The first Bosnian film to win the Grand Prize at the Cannes Film Festival’s International Critics Week focuses on six women living in a small village one year after the war has ended. All of the men (including male children) have been rounded up and killed by the Serbian army. The surviving women work hard to keep the village’s only industry, jam and sauerkraut production operational. It’s grueling work to create a delicate product that the women then transport in handcarts through rough mountainous paths to sell on the roadside. We see the women raise the orphaned children left behind all the while trying to keep each other’s spirits up with games and craft projects but the fact remains, the only commonality they have is that their former middle classic lives have been transformed by tragedy. Each of them still holds out secret hope their husbands, sons and fathers somehow survived and will someday return. When two Serbian businessmen representing a commercial real estate developer show up with an offer to buy their land each woman is forced to re-examine the reality of her situation and what her priorities moving forward will be.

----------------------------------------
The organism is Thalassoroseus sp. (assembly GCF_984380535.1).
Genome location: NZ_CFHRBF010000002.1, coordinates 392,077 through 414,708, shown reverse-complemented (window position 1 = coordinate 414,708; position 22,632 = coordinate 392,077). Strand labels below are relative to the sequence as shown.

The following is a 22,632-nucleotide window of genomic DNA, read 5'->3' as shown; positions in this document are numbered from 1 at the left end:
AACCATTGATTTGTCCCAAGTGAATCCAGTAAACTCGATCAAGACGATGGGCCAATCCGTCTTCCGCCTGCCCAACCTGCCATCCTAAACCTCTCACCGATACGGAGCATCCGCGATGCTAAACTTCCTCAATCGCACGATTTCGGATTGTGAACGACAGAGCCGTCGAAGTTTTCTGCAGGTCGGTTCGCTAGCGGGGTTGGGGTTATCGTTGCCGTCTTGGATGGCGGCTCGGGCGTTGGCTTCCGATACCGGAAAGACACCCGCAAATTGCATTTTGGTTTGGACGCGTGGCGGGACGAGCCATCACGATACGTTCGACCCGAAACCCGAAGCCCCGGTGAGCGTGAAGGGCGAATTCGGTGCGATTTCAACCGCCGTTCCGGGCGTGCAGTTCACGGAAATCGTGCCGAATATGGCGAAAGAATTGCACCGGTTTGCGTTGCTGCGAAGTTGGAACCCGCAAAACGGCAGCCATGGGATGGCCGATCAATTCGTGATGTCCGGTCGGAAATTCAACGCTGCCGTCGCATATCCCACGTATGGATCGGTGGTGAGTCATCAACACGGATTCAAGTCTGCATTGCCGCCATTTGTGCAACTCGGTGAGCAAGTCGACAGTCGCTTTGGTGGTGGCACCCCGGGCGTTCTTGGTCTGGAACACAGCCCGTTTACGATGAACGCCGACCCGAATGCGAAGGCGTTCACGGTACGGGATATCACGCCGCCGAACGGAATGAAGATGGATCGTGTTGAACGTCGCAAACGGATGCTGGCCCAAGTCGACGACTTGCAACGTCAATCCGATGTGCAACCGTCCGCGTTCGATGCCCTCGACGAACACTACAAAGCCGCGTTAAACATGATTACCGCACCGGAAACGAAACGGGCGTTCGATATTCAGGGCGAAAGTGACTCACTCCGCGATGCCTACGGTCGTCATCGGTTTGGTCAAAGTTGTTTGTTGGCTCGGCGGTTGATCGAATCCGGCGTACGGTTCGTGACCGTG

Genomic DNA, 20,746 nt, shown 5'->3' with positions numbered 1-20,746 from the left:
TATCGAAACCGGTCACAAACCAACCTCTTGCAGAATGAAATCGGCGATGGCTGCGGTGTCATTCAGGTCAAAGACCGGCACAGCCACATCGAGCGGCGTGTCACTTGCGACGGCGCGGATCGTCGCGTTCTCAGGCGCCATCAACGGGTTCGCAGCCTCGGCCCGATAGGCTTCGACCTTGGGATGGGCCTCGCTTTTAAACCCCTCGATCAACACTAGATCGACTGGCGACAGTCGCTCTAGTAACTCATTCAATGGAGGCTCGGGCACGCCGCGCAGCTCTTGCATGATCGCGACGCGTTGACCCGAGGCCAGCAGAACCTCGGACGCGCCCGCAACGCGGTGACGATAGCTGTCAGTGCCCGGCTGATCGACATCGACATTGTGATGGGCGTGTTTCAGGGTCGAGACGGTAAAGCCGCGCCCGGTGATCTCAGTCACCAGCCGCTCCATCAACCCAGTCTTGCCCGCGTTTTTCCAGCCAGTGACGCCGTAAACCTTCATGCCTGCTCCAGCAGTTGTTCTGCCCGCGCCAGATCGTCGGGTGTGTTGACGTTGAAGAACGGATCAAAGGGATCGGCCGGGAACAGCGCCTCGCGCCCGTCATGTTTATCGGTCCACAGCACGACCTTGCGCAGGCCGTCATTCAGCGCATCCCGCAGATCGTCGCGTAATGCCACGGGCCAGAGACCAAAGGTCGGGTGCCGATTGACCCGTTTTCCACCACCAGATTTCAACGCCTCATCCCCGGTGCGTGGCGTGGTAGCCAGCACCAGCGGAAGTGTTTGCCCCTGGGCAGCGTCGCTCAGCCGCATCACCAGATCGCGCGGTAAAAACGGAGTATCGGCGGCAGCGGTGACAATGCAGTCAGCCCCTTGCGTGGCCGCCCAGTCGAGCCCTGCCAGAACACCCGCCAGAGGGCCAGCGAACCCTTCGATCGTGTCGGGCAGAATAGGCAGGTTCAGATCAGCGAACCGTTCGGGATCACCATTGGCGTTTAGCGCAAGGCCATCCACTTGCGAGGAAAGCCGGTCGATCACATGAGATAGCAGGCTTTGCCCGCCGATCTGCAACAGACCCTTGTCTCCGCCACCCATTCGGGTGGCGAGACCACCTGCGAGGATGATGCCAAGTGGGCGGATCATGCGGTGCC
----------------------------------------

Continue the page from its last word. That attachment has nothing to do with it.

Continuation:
Like many of the wonderful documentaries from this area (some of which my company, A Million Movies a Min ute distributes), the film contrasts of the breathtaking beauty of this area with the horrendous things its people have endured. At the start, the somewhat self-conscious diversity of the group threatens to be something akin to a Slavic United Colors of Benneton ad: a Muslim, a Christian, a bawdy dame, a thrill-seeking younger woman, an elderly woman who spends her time working the loom and a demanding, bed-ridden mother-in-law. But director Aida Begić let’s their stories unfold naturally. The film never condescends to think an audience will understand their situation by the end of the film.
1.55GB | 1h 39mn | 1009×568 | mkv